The poster for Rejoice & Shout really doesn’t do this thoroughly engaging documentary any justice. I was able to catch the Don McGlynn-directed doc this past Easter Sunday. Now, I haven’t gone to church in many months, and I don’t consider myself a religious individual, especially when it comes to organized religion.
I also didn’t grow up around Gospel music, although I’ve always been well aware of the genre, and I’m a big fan of Soul and Blues. Regardless, there could not have been a better way to spend my Sunday morning than watching Rejoice & Shout, which to my surprise was streaming on Netflix!
There are so many eye-opening aspects about the roots of Gospel music, which started with slave-sung Spirituals in the U.S. Southern plantations centuries back. What’s amazing is looking at the big picture. Because, although we know this, we don’t really give it the significance it deserves, maybe because we’re not actively conscious of it, or give it much thought.
The roots of American music: Soul, Blues, Rock n Roll to modern R&B and pop music lie in traditional African American Gospel music, and this documentary, in essence, explores that “bridging the gap.” Not only that, African Americans have crafted a singing style, with all its melody, falsettos, and rhythms that have inspired and influenced all music genres ALL OVER THE WORLD up until this day.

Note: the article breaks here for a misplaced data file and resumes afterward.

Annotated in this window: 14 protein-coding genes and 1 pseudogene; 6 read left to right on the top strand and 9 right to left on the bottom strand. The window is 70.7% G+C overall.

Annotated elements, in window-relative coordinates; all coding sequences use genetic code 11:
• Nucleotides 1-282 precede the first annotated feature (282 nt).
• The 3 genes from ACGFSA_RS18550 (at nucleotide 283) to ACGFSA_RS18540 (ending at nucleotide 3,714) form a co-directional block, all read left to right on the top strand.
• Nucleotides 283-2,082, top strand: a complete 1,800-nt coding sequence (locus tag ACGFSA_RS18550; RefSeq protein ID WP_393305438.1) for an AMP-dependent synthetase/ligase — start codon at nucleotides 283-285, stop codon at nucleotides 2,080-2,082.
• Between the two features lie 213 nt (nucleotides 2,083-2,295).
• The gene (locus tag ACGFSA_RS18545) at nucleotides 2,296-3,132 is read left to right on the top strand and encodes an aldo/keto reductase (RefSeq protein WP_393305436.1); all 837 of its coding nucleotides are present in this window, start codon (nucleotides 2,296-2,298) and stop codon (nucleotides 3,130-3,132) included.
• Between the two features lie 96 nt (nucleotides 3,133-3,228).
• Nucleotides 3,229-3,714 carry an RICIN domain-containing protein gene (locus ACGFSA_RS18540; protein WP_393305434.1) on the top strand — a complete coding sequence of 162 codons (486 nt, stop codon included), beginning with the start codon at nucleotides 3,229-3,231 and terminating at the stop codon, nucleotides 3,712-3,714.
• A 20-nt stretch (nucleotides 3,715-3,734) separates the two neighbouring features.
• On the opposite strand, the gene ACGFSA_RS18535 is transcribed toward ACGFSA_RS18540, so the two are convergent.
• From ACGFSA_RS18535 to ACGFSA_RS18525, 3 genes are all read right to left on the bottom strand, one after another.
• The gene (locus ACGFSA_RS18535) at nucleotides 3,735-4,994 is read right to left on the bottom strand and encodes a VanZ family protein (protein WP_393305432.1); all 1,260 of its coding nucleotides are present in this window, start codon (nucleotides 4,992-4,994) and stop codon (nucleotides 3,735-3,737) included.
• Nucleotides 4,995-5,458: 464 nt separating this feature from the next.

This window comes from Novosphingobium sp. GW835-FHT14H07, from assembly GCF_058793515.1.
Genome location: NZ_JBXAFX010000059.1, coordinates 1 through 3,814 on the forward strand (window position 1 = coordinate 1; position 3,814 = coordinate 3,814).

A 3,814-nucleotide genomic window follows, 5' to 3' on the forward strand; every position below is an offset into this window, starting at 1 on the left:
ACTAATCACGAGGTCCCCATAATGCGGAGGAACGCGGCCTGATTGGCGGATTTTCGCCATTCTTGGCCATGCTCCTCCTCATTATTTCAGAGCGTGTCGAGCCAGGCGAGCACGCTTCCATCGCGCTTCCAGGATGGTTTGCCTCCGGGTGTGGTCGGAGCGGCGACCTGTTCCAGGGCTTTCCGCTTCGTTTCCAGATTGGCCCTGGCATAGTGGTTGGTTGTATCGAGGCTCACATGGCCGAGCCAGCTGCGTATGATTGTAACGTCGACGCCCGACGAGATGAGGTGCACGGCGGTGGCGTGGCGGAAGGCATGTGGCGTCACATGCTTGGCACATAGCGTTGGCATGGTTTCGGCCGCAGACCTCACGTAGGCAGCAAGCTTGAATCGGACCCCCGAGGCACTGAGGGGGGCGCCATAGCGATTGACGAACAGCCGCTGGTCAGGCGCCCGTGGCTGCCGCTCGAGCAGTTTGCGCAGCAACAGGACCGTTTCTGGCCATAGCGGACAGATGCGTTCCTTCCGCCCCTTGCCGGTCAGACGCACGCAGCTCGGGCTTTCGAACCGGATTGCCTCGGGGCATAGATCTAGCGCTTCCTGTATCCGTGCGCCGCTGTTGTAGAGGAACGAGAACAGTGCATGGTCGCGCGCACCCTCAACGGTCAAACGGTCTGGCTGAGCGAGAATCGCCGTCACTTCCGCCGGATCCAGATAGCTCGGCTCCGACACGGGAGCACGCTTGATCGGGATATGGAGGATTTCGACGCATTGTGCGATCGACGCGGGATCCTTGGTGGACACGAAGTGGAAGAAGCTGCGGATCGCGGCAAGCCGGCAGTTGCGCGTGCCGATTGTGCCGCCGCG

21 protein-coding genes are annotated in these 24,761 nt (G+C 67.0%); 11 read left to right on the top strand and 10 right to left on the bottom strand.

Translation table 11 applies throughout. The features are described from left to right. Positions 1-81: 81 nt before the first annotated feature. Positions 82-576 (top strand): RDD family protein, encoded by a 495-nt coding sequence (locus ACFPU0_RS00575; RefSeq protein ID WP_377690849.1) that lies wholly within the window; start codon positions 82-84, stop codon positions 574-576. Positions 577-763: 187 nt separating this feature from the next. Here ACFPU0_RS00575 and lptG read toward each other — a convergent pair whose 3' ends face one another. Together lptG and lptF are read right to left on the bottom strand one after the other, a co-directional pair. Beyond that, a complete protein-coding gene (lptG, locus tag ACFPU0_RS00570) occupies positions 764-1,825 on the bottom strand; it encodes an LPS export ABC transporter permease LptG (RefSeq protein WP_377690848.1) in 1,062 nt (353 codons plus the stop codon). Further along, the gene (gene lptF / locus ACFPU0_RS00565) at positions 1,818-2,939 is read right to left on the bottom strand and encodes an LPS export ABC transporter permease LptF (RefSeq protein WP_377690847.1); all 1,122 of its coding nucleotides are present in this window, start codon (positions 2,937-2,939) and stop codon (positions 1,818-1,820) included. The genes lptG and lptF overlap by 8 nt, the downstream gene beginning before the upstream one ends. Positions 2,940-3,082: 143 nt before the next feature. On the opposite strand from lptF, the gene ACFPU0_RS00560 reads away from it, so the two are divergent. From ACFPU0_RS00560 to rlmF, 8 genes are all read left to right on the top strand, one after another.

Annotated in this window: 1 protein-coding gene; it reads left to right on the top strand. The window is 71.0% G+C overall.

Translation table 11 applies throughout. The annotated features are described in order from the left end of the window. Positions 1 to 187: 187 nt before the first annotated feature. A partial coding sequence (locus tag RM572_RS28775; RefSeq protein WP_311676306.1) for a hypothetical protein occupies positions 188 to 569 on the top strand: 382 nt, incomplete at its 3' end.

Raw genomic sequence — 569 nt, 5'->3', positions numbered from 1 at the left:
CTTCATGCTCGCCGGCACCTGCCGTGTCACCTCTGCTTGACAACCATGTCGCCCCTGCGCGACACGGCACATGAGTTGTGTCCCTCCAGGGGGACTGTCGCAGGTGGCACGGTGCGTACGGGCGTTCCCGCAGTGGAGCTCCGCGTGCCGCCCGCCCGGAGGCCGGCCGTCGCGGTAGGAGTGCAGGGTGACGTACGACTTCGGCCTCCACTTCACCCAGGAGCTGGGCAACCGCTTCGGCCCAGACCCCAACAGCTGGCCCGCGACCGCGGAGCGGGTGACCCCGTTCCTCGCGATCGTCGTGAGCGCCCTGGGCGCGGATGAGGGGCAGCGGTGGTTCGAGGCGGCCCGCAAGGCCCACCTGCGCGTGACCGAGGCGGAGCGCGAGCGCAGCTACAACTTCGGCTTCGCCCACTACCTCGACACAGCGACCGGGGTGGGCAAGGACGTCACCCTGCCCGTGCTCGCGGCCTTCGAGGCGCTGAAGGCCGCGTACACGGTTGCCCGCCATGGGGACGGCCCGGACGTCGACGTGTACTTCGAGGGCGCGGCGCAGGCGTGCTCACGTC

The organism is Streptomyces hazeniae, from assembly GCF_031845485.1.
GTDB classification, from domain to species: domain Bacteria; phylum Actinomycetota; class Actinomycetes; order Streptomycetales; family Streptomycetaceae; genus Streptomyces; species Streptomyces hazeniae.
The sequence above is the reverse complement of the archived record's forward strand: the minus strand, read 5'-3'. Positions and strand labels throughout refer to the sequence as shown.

It’s definitely not solely a Black Church documentary, although the Black Church is most certainly explored through the music. Could it have focused more on the lives on these pioneer singers and their struggles? Perhaps. There’s a lot covered in this this doc though, which explores the past 200 years of African American music and what we know today as the Black Church.
Rejoice & Shout however, definitely focuses on highlighting the music; it almost feels like a musical. That’s not a bad thing; because there wasn’t a single performance showcased that I lost interest in or wanted to end. During the viewing I kept thinking, “I want this soundtrack!”
There are many fascinating historical records, images and early recordings featured: from the Spirituals and early hymns, harmony-based quartets, Soul music and the ultimate merging to today’s Hip Hop and Rap music told through Gospel icons like Mavis Staples and The Staple Singers, The Clara Ward Singers, The Dixie Hummingbirds, and Sister Rosetta Tharpe.
Rejoice & Shout is historically poignant and culturally significant. Aside from that, you’ll be genuinely inspired, moved and uplifted. So, head over to Netlix and watch it, if you haven’t by now.